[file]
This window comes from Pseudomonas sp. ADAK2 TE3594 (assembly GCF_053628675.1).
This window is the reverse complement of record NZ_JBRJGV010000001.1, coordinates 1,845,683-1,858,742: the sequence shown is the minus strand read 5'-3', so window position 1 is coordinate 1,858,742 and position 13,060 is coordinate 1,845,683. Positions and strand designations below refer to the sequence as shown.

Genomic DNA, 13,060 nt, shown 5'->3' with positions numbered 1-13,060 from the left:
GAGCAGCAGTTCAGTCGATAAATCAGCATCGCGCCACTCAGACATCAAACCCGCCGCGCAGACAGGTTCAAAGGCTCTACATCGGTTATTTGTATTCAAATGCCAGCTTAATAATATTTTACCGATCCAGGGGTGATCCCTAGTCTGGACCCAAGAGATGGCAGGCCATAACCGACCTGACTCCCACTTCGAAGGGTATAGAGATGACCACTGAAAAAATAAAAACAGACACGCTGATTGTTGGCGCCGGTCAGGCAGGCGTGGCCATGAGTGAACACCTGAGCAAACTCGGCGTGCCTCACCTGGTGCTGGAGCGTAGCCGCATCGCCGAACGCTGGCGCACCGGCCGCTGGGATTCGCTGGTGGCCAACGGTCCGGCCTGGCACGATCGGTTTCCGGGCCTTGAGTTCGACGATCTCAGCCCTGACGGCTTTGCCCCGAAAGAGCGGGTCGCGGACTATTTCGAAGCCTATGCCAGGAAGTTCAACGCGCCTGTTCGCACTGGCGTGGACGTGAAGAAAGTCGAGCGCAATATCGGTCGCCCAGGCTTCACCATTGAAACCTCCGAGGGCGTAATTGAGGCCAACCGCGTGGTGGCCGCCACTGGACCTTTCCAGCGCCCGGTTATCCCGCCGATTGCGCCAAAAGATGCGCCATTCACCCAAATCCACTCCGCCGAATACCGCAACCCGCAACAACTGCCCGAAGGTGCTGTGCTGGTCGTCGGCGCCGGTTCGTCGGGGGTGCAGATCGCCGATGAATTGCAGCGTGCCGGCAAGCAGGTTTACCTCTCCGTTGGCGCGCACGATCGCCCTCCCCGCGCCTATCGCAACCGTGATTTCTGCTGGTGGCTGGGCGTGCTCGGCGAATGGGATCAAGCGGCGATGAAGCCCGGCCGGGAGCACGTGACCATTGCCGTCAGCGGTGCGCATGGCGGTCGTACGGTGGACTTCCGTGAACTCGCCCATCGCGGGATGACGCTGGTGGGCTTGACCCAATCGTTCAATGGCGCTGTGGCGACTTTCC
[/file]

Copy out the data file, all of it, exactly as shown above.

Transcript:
This window comes from Pseudomonas sp. ADAK2 TE3594 (assembly GCF_053628675.1).
This window is the reverse complement of record NZ_JBRJGV010000001.1, coordinates 1,845,683-1,858,742: the sequence shown is the minus strand read 5'-3', so window position 1 is coordinate 1,858,742 and position 13,060 is coordinate 1,845,683. Positions and strand designations below refer to the sequence as shown.

Genomic DNA, 13,060 nt, shown 5'->3' with positions numbered 1-13,060 from the left:
GAGCAGCAGTTCAGTCGATAAATCAGCATCGCGCCACTCAGACATCAAACCCGCCGCGCAGACAGGTTCAAAGGCTCTACATCGGTTATTTGTATTCAAATGCCAGCTTAATAATATTTTACCGATCCAGGGGTGATCCCTAGTCTGGACCCAAGAGATGGCAGGCCATAACCGACCTGACTCCCACTTCGAAGGGTATAGAGATGACCACTGAAAAAATAAAAACAGACACGCTGATTGTTGGCGCCGGTCAGGCAGGCGTGGCCATGAGTGAACACCTGAGCAAACTCGGCGTGCCTCACCTGGTGCTGGAGCGTAGCCGCATCGCCGAACGCTGGCGCACCGGCCGCTGGGATTCGCTGGTGGCCAACGGTCCGGCCTGGCACGATCGGTTTCCGGGCCTTGAGTTCGACGATCTCAGCCCTGACGGCTTTGCCCCGAAAGAGCGGGTCGCGGACTATTTCGAAGCCTATGCCAGGAAGTTCAACGCGCCTGTTCGCACTGGCGTGGACGTGAAGAAAGTCGAGCGCAATATCGGTCGCCCAGGCTTCACCATTGAAACCTCCGAGGGCGTAATTGAGGCCAACCGCGTGGTGGCCGCCACTGGACCTTTCCAGCGCCCGGTTATCCCGCCGATTGCGCCAAAAGATGCGCCATTCACCCAAATCCACTCCGCCGAATACCGCAACCCGCAACAACTGCCCGAAGGTGCTGTGCTGGTCGTCGGCGCCGGTTCGTCGGGGGTGCAGATCGCCGATGAATTGCAGCGTGCCGGCAAGCAGGTTTACCTCTCCGTTGGCGCGCACGATCGCCCTCCCCGCGCCTATCGCAACCGTGATTTCTGCTGGTGGCTGGGCGTGCTCGGCGAATGGGATCAAGCGGCGATGAAGCCCGGCCGGGAGCACGTGACCATTGCCGTCAGCGGTGCGCATGGCGGTCGTACGGTGGACTTCCGTGAACTCGCCCATCGCGGGATGACGCTGGTGGGCTTGACCCAATCGTTCAATGGCGCTGTGGCGACTTTCC